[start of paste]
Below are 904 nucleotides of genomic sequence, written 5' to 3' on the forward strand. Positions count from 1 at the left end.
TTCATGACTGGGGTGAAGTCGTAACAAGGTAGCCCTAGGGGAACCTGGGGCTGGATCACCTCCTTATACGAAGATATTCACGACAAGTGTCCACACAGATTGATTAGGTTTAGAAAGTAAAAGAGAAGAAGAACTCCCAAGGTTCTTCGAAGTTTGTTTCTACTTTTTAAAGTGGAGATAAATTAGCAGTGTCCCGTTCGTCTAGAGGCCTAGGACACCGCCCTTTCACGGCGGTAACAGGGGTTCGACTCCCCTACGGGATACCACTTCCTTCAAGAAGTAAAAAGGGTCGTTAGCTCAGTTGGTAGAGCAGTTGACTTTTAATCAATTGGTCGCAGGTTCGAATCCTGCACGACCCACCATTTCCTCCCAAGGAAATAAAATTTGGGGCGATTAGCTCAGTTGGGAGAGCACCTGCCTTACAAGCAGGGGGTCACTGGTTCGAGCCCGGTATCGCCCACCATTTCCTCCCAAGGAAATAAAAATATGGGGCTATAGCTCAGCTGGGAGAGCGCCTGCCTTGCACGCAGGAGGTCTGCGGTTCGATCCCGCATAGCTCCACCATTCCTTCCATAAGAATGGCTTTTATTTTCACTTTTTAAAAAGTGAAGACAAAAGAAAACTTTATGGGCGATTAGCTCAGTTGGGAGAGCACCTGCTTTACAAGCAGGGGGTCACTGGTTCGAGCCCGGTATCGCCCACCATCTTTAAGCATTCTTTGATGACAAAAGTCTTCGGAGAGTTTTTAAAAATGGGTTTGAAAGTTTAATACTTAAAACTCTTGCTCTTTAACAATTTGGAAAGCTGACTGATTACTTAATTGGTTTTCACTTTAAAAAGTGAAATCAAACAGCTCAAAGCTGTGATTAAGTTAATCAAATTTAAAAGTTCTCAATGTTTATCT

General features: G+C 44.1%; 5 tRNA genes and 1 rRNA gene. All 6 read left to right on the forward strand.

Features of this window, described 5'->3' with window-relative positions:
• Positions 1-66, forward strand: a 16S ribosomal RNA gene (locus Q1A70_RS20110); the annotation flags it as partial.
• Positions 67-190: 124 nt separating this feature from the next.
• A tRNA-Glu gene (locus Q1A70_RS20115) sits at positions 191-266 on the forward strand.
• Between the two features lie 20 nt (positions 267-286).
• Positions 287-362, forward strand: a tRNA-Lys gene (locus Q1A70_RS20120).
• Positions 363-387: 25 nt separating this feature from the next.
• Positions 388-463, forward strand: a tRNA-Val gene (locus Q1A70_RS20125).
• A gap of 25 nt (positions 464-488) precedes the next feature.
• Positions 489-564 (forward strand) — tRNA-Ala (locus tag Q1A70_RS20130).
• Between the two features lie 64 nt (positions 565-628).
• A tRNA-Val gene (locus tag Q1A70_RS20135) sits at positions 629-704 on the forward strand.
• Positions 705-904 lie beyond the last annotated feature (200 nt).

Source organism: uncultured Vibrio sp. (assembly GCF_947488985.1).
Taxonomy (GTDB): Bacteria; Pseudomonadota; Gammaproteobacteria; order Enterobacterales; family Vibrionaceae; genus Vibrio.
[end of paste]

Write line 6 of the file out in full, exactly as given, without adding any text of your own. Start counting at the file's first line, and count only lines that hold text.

• Positions 67-190: 124 nt separating this feature from the next.